When we lived in DC, Emmett and Lucas had very busy social lives. They went to the park for 45 minutes in the morning and 45 minutes in the evening. We took them to Petsmart or to friends’ houses for puppy play dates on the weekends. They went to a doggy birthday party with all their park friends. On nice nights, they would romp on our building’s (fully fenced in!) roof deck with other dogs from our building. Dog owners sought each other out for social activities, group walks, and park meet-ups. Every single day, Emmett and Lucas met and interacted with lots of dogs. In fact, I think that’s what helped Lucas overcome many of his dog-related issues. At some point he realized, Wow! Dogs are FUN!
When we moved to Indiana, the comment we received from absolutely everyone was, “The dogs will be so happy to finally have a yard!”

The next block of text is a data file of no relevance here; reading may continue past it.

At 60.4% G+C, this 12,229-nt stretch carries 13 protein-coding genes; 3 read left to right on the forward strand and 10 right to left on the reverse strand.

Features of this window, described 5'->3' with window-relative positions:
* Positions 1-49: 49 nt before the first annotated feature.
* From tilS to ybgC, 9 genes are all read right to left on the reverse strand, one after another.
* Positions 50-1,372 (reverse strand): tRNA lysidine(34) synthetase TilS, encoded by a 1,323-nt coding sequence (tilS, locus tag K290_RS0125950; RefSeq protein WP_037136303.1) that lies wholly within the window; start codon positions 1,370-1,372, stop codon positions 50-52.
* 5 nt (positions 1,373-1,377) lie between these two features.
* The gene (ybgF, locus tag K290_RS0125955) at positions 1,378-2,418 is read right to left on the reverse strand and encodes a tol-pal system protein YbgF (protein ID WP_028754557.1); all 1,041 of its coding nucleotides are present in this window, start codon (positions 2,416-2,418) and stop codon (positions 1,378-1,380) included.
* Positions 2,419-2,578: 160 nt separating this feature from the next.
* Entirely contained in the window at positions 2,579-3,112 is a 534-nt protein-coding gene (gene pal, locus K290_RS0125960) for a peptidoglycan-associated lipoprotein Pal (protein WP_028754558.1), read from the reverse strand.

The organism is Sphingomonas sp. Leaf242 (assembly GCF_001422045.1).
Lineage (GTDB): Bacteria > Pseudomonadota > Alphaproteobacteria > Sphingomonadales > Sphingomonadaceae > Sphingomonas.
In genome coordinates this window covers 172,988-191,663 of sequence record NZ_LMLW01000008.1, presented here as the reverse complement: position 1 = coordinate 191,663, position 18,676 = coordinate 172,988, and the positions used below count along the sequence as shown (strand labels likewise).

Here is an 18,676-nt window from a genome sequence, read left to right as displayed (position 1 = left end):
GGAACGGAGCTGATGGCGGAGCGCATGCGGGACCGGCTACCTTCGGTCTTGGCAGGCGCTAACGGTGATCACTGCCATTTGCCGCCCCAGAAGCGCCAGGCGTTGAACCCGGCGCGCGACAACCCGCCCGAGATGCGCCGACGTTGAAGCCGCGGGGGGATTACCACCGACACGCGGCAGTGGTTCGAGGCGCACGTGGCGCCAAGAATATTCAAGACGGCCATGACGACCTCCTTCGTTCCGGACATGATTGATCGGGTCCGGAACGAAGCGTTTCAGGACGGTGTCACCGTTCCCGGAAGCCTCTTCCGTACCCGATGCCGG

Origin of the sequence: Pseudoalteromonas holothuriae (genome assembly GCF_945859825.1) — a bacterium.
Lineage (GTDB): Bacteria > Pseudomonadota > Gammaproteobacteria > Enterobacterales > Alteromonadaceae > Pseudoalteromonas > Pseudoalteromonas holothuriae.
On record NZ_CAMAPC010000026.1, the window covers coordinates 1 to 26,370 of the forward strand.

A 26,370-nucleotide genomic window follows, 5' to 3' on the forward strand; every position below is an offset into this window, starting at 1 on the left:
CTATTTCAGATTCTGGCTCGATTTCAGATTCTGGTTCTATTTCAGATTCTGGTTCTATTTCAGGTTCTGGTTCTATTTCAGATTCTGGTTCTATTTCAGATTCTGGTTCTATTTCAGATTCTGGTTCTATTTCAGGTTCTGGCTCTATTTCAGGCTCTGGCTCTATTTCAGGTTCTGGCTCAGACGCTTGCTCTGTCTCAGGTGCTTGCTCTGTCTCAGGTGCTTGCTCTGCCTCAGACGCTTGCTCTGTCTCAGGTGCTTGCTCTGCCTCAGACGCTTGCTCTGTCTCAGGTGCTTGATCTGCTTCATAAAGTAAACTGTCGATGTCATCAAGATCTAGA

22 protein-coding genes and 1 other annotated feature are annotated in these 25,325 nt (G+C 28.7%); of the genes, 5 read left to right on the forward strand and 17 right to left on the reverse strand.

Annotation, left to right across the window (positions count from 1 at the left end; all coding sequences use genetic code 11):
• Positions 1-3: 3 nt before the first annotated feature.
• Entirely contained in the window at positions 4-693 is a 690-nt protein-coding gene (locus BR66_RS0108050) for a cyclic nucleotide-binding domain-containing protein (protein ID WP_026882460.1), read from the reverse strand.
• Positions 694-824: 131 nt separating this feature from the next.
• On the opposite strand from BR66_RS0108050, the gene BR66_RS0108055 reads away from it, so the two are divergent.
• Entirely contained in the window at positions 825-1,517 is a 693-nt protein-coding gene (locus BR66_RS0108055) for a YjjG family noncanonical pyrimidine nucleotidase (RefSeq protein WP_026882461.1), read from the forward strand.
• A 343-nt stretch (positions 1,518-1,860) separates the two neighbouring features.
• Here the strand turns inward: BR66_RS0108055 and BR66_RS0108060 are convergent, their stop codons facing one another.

And they are, of course. Sort of.
When I walk the boys around my neighborhood, they get barked at. A lot. There’s the boxer who yelps from over his blue picket fence. There’s the collie-something who rushes his chain-link fence, snarling and snapping. Then there are the dogs behind electric fences, and the dogs who rush out from half-open garage doors to yip and yap as the boys pass by. These poor dogs sound miserable. And, sadly, I only see the same few dogs get walked consistently. (I’m not really a Gladys Kravitz. I just work from home in an office with a window!)
Now we have to really strive to arrange dog interactions. And, unfortunately, I think Lucas is starting to digress a little. Even though we take him to Petsmart and arrange play dates, he’s doing pretty poorly at greeting unfamiliar dogs again. So we just need to step it up, find more opportunities, or create them!
But it makes me wonder about all those people who were so excited that the boys would finally have a yard… In the city, at least in our neighborhood, dog owners strove to arrange interactions and socialization for their dogs. In the suburbs, at least in our neighborhood, most of the dogs we encounter are barking at us from behind a fence.
So is the yard really all that great? Could it be? Are city dogs happier than suburban dogs?